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Causes and Treatments of Hallux Valgus

Many individuals often experience the discomfort of Hallux Valgus also known as a bunion. A bunion is an atypical, bony bump that may form at the base of the great toe on the joint. This joint often enlarges and therefore forces the big toe to crowd the remaining toes. The result is a great deal of pressure is endured by the joint which pushes it forward and out of the profile that is normal for the foot. The end result of this process is foot pain that may range from very mild to extremely severe.

Deep tissue and skin around the bunion sometimes will also become inflamed and swollen contributing to the amount of pain one may suffer. Hallux Valgus can occur for many different reasons such as the most common of these which is the use of footwear that is too tight. Other factors may be hereditary structural defects as well as conditions that place added stress to the feet including arthritis. Regardless of the cause of Hallus Valgus, the signs and symptoms are in general the same.

Many of these signs and symptoms include:

• Protruding bump at the base of the great toe.
• Formation of thick skin at the base of the great toe.
• Joint of the big toe becomes swollen, reddened, and/or sore.
• At the point at which the first and second toes are overlapped, calluses or corns may develop.
• Pain that may be continuous or come and go generally experienced more with activities involving the use of the foot. May be mild or severe in nature.
• Limited ability to move the great toe.
Ingrown toenails have started to form.
• Deformities of the smaller toes may develop. Hammertoe may form which is toes that deform and are bent or resemble a claw and cannot be straightened.

Hallux Valgus usually does not require any kind of medical attention, however when any signs and symptoms persist or worsen an individual should seek the advice of a physician or a podiatrist.

Treatment Options

By a simple examination of the foot, a physician can diagnose Hallux Valgus. This examination often includes manipulation of the great toe in an up and down motion to evaluate the range of motion. With Hallux Valgus the range of motion is very limited. Swelling and redness are looked for and the amount of pain will be scaled by the doctor. The physician will establish the cause of the condition and its severity by obtaining an X-ray. The determined severity and level of pain in each case of Hallux Valgus will dictate the type of treatment that will be needed.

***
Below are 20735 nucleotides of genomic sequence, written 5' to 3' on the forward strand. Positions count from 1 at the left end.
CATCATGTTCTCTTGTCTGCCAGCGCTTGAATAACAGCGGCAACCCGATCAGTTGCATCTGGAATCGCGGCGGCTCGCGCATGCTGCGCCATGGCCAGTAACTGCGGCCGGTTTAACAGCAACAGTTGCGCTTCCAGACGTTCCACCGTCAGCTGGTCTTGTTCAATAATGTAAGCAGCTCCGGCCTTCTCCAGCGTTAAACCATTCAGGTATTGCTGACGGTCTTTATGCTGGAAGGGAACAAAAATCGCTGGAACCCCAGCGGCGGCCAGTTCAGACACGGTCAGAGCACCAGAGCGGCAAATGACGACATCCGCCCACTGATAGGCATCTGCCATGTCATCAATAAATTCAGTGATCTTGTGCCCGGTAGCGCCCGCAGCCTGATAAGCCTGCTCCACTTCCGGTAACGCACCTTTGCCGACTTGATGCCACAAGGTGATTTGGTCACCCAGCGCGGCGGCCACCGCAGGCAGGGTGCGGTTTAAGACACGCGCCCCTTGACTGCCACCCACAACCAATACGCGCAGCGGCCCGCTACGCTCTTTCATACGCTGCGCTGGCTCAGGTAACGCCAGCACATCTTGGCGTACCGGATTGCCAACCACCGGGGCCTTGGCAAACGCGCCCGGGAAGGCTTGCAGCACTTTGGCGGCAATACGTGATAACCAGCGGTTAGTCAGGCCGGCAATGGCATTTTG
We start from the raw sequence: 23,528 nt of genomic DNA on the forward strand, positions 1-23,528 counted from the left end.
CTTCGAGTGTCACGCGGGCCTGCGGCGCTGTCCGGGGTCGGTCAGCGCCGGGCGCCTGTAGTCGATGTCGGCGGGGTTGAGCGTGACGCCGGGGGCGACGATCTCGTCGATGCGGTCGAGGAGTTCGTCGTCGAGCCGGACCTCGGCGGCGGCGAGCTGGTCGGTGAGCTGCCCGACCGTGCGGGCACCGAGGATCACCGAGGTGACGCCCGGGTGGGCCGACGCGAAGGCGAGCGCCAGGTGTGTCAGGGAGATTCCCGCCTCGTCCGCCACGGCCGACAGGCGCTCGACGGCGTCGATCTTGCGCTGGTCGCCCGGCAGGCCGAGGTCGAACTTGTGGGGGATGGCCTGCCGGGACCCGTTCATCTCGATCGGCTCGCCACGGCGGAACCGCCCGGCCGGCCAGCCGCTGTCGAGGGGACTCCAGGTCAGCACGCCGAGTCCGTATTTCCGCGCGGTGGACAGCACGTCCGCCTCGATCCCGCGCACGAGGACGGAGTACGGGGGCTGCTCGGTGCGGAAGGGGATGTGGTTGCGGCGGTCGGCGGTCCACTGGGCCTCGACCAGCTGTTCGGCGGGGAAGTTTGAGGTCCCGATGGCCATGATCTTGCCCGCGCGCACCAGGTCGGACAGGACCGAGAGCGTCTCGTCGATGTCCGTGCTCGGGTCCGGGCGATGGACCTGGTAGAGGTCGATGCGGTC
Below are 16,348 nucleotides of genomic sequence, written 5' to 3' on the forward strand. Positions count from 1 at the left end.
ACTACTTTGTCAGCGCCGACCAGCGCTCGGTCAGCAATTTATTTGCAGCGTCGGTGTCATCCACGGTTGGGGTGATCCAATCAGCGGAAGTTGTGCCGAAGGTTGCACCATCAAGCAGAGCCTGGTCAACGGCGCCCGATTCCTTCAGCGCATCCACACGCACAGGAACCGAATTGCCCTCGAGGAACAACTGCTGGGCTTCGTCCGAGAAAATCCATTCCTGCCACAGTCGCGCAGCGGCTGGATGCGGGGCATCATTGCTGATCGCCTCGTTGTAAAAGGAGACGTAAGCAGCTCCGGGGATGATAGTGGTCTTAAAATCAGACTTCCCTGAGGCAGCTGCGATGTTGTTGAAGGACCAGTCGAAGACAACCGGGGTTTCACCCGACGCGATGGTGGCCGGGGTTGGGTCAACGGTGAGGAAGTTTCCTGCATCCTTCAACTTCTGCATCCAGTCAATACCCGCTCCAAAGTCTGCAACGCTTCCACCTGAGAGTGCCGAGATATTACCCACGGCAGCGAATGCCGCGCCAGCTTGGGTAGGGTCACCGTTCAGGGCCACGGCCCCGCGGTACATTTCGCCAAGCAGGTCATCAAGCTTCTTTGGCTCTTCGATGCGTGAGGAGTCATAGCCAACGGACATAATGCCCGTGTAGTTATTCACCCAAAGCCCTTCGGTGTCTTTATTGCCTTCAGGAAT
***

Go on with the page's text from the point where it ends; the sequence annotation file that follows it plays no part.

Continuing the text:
Some of the treatments that do not require surgery are:

 • In order to give the toes more space, choose footwear that is not only comfortable but also roomy especially in the toe-box.
• Place the toes in the position that is normal for the foot and pad then tape them into place to relieve pain as well as lower the amount of stress to the Hallus Valgus.
• Steroid injections into the joint may reduce swelling.
• Use over-the-counter pain relieving medication as directed or as suggested by physician.
• To aid the foot with normal movement place shoe inserts that are padded. These also will cause a reduction in the symptoms and are a method in the prevention of worsening of the condition.

In many cases when nothing seems to be relieving any of the symptoms, it may be necessary that some type of surgery be performed. Some of these surgeries may be to perform one or more of the following procedures:

• Tissue that is inflamed and swollen may be removed from around the area of the joint of the big toe.
• Metatarsal bone realignment to lessen deformities.
• Permanent fusing the bones of the joint.

Following surgery, an individual may find it possible to walk on the foot almost immediately. Others may need to recover for six to eight weeks and in many cases even longer. Recovery is based on the individual and how well the body heals itself.
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